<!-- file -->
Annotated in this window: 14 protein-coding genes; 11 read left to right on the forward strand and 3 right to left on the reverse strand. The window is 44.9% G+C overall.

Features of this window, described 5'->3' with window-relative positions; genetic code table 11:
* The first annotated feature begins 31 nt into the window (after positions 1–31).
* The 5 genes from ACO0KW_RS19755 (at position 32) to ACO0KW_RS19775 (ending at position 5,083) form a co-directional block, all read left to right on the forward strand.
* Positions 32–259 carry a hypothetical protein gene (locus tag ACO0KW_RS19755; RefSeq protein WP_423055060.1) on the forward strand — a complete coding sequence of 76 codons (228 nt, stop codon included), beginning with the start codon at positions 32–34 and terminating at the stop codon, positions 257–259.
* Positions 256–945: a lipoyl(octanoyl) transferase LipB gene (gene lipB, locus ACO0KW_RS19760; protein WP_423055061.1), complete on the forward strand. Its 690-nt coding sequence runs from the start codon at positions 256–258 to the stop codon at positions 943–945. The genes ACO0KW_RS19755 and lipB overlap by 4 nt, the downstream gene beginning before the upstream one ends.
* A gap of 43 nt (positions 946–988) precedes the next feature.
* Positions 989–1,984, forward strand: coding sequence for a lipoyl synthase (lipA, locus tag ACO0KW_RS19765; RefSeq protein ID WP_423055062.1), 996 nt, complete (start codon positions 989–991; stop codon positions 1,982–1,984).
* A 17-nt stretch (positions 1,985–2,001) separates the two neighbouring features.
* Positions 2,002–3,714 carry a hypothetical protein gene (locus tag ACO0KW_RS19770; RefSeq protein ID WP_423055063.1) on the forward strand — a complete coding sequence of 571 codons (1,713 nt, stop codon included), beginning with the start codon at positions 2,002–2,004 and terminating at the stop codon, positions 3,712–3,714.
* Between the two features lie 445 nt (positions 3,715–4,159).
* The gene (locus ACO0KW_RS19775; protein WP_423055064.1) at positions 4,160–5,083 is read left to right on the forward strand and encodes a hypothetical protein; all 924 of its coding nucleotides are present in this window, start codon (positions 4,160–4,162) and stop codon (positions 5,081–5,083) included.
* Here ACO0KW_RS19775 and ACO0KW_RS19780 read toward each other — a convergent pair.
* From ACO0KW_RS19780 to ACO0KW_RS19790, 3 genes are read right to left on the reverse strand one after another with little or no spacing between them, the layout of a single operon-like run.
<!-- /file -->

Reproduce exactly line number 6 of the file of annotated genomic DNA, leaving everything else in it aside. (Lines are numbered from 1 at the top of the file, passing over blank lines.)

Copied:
* Positions 256–945: a lipoyl(octanoyl) transferase LipB gene (gene lipB, locus ACO0KW_RS19760; protein WP_423055061.1), complete on the forward strand. Its 690-nt coding sequence runs from the start codon at positions 256–258 to the stop codon at positions 943–945. The genes ACO0KW_RS19755 and lipB overlap by 4 nt, the downstream gene beginning before the upstream one ends.